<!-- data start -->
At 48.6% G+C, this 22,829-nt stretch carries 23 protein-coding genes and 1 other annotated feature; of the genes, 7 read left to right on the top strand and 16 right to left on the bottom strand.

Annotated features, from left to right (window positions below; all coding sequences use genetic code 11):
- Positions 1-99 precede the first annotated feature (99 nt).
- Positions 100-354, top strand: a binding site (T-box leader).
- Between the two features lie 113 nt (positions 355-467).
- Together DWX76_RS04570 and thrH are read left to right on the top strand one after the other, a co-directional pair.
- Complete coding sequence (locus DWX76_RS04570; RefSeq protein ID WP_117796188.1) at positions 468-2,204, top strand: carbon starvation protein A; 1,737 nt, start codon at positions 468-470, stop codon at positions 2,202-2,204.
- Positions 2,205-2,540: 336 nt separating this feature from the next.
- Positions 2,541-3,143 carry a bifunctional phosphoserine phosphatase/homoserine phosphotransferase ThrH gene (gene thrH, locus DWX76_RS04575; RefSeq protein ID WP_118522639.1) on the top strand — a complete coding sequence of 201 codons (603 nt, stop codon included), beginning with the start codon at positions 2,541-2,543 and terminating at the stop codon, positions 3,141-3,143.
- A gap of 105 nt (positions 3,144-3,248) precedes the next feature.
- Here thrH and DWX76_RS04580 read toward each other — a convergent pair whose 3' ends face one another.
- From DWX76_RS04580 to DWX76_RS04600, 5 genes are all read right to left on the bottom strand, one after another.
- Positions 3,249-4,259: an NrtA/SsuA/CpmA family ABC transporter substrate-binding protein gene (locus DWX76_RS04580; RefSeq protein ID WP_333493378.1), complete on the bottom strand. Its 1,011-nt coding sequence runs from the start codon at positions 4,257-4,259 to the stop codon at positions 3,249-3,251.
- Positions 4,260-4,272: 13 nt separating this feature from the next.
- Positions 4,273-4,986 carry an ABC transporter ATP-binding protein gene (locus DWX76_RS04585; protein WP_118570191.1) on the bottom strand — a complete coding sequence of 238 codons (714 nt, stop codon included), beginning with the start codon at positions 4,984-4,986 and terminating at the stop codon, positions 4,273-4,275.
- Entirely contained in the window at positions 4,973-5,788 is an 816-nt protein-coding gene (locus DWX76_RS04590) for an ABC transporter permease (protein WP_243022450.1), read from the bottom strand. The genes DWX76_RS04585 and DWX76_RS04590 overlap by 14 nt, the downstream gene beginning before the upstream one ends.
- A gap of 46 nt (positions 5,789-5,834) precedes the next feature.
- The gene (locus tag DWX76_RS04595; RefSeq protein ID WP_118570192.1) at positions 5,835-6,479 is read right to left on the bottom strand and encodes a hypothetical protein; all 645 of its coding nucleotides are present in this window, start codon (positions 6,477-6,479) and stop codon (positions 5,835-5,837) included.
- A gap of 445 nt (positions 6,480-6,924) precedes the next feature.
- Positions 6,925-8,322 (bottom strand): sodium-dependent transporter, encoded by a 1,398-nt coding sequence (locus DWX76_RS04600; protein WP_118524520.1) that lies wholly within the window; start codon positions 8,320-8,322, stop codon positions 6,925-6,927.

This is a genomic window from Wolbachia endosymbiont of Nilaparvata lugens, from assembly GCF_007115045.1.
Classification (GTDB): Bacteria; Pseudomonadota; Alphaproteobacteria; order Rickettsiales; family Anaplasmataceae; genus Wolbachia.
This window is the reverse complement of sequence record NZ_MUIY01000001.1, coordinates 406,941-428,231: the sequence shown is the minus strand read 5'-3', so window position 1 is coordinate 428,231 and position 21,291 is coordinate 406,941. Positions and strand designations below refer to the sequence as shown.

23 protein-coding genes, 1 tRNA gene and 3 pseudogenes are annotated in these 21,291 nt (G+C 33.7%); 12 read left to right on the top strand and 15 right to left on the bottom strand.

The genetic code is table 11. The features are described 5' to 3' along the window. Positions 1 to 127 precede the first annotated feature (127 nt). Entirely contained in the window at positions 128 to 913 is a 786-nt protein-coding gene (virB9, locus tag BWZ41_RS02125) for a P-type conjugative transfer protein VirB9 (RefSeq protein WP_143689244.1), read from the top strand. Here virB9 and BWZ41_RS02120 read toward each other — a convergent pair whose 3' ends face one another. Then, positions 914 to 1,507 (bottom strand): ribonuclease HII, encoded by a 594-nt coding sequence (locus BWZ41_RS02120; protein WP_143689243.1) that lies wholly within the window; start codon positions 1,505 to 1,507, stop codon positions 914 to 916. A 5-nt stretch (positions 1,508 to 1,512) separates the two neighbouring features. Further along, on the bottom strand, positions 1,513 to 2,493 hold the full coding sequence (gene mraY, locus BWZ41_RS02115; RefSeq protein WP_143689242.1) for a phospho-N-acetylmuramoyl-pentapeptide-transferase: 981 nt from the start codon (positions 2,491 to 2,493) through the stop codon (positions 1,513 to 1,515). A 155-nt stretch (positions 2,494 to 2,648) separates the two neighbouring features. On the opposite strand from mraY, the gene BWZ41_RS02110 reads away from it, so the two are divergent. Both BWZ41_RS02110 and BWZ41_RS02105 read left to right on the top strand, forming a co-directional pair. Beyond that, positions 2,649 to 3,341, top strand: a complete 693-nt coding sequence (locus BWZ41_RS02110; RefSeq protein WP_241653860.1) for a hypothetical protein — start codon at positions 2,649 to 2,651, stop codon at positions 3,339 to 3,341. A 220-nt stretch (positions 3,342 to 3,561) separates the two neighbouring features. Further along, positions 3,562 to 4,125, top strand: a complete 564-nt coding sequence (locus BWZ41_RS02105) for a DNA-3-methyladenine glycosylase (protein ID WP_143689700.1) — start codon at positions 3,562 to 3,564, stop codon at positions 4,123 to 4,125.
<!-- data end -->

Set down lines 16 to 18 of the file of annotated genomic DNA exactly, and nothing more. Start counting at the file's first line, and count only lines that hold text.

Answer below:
- Entirely contained in the window at positions 4,973-5,788 is an 816-nt protein-coding gene (locus DWX76_RS04590) for an ABC transporter permease (protein WP_243022450.1), read from the bottom strand. The genes DWX76_RS04585 and DWX76_RS04590 overlap by 14 nt, the downstream gene beginning before the upstream one ends.
- A gap of 46 nt (positions 5,789-5,834) precedes the next feature.
- The gene (locus tag DWX76_RS04595; RefSeq protein ID WP_118570192.1) at positions 5,835-6,479 is read right to left on the bottom strand and encodes a hypothetical protein; all 645 of its coding nucleotides are present in this window, start codon (positions 6,477-6,479) and stop codon (positions 5,835-5,837) included.